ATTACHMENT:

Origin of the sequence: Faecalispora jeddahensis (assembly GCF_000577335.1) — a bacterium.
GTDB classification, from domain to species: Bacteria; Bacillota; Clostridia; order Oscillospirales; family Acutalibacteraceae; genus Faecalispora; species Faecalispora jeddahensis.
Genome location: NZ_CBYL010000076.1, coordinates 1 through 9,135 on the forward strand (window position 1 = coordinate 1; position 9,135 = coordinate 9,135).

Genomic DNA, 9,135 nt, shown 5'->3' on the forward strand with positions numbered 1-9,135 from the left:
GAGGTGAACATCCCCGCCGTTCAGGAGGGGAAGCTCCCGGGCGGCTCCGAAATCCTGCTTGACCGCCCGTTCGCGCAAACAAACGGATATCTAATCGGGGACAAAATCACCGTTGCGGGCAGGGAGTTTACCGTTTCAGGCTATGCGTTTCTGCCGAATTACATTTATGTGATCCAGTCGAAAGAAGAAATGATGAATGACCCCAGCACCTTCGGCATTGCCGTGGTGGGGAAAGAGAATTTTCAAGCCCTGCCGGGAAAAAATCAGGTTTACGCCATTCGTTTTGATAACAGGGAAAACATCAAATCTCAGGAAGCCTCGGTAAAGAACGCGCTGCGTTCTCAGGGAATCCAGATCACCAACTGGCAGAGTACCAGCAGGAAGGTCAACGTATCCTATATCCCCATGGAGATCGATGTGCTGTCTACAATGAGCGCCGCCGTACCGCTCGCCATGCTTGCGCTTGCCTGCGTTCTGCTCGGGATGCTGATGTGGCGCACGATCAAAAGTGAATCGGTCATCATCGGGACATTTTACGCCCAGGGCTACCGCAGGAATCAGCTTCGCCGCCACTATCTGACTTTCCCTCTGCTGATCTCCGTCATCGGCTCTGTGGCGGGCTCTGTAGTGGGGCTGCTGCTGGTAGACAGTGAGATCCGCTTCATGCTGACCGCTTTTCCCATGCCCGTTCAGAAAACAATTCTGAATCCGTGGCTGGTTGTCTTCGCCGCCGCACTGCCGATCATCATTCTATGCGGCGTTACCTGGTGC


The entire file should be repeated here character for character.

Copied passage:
Origin of the sequence: Faecalispora jeddahensis (assembly GCF_000577335.1) — a bacterium.
GTDB classification, from domain to species: Bacteria; Bacillota; Clostridia; order Oscillospirales; family Acutalibacteraceae; genus Faecalispora; species Faecalispora jeddahensis.
Genome location: NZ_CBYL010000076.1, coordinates 1 through 9,135 on the forward strand (window position 1 = coordinate 1; position 9,135 = coordinate 9,135).

Genomic DNA, 9,135 nt, shown 5'->3' on the forward strand with positions numbered 1-9,135 from the left:
GAGGTGAACATCCCCGCCGTTCAGGAGGGGAAGCTCCCGGGCGGCTCCGAAATCCTGCTTGACCGCCCGTTCGCGCAAACAAACGGATATCTAATCGGGGACAAAATCACCGTTGCGGGCAGGGAGTTTACCGTTTCAGGCTATGCGTTTCTGCCGAATTACATTTATGTGATCCAGTCGAAAGAAGAAATGATGAATGACCCCAGCACCTTCGGCATTGCCGTGGTGGGGAAAGAGAATTTTCAAGCCCTGCCGGGAAAAAATCAGGTTTACGCCATTCGTTTTGATAACAGGGAAAACATCAAATCTCAGGAAGCCTCGGTAAAGAACGCGCTGCGTTCTCAGGGAATCCAGATCACCAACTGGCAGAGTACCAGCAGGAAGGTCAACGTATCCTATATCCCCATGGAGATCGATGTGCTGTCTACAATGAGCGCCGCCGTACCGCTCGCCATGCTTGCGCTTGCCTGCGTTCTGCTCGGGATGCTGATGTGGCGCACGATCAAAAGTGAATCGGTCATCATCGGGACATTTTACGCCCAGGGCTACCGCAGGAATCAGCTTCGCCGCCACTATCTGACTTTCCCTCTGCTGATCTCCGTCATCGGCTCTGTGGCGGGCTCTGTAGTGGGGCTGCTGCTGGTAGACAGTGAGATCCGCTTCATGCTGACCGCTTTTCCCATGCCCGTTCAGAAAACAATTCTGAATCCGTGGCTGGTTGTCTTCGCCGCCGCACTGCCGATCATCATTCTATGCGGCGTTACCTGGTGC